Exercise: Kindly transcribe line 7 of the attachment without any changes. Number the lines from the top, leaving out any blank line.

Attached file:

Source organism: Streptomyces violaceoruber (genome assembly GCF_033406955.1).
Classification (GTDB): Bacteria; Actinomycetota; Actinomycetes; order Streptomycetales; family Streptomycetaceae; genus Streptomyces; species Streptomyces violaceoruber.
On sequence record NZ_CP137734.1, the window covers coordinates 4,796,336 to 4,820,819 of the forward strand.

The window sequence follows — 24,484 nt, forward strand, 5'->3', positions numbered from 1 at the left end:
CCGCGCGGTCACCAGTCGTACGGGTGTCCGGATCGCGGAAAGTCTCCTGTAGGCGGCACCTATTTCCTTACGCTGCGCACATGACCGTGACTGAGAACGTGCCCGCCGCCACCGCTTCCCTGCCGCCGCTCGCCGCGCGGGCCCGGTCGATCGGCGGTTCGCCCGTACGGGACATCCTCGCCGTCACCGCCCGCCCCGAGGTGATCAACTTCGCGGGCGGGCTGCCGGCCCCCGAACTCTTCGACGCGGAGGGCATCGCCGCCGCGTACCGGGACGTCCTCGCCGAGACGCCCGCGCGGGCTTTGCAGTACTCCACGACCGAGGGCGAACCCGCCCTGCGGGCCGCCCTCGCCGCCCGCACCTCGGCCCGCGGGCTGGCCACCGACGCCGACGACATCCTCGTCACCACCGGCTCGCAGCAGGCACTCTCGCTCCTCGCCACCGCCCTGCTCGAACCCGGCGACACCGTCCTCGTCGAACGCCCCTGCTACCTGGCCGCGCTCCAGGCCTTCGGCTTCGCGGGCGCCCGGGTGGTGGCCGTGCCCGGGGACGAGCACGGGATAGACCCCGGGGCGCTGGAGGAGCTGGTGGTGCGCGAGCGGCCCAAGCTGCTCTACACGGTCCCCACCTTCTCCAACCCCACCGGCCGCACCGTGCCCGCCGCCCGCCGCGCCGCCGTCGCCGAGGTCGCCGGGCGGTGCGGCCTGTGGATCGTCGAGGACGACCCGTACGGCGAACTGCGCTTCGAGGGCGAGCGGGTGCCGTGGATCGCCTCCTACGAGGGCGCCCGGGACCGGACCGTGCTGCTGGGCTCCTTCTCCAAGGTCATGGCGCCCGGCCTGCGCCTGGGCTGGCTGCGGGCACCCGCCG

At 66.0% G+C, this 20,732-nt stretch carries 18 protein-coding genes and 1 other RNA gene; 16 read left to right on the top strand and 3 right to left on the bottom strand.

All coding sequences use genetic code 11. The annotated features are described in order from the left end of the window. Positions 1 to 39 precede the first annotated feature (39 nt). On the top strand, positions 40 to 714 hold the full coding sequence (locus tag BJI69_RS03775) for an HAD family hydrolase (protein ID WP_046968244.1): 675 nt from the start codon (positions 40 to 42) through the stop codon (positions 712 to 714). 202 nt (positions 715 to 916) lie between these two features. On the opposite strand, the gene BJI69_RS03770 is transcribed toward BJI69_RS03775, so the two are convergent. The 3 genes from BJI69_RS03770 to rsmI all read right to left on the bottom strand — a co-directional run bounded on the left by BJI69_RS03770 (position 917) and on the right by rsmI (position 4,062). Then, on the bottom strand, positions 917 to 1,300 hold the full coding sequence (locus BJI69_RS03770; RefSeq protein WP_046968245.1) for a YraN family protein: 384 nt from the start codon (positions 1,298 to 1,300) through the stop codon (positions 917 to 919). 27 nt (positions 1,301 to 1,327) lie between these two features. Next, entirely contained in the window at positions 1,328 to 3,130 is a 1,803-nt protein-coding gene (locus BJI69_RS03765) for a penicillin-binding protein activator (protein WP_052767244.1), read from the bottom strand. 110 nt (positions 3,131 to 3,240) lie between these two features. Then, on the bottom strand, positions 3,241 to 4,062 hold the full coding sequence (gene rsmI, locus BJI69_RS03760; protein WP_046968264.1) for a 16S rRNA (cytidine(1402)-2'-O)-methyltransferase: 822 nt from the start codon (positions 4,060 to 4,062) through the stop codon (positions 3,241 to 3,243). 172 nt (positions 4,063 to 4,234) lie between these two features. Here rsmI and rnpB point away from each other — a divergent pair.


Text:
All coding sequences use genetic code 11. The annotated features are described in order from the left end of the window. Positions 1 to 39 precede the first annotated feature (39 nt). On the top strand, positions 40 to 714 hold the full coding sequence (locus tag BJI69_RS03775) for an HAD family hydrolase (protein ID WP_046968244.1): 675 nt from the start codon (positions 40 to 42) through the stop codon (positions 712 to 714). 202 nt (positions 715 to 916) lie between these two features. On the opposite strand, the gene BJI69_RS03770 is transcribed toward BJI69_RS03775, so the two are convergent. The 3 genes from BJI69_RS03770 to rsmI all read right to left on the bottom strand — a co-directional run bounded on the left by BJI69_RS03770 (position 917) and on the right by rsmI (position 4,062). Then, on the bottom strand, positions 917 to 1,300 hold the full coding sequence (locus BJI69_RS03770; RefSeq protein WP_046968245.1) for a YraN family protein: 384 nt from the start codon (positions 1,298 to 1,300) through the stop codon (positions 917 to 919). 27 nt (positions 1,301 to 1,327) lie between these two features. Next, entirely contained in the window at positions 1,328 to 3,130 is a 1,803-nt protein-coding gene (locus BJI69_RS03765) for a penicillin-binding protein activator (protein WP_052767244.1), read from the bottom strand. 110 nt (positions 3,131 to 3,240) lie between these two features. Then, on the bottom strand, positions 3,241 to 4,062 hold the full coding sequence (gene rsmI, locus BJI69_RS03760; protein WP_046968264.1) for a 16S rRNA (cytidine(1402)-2'-O)-methyltransferase: 822 nt from the start codon (positions 4,060 to 4,062) through the stop codon (positions 3,241 to 3,243). 172 nt (positions 4,063 to 4,234) lie between these two features. Here rsmI and rnpB point away from each other — a divergent pair.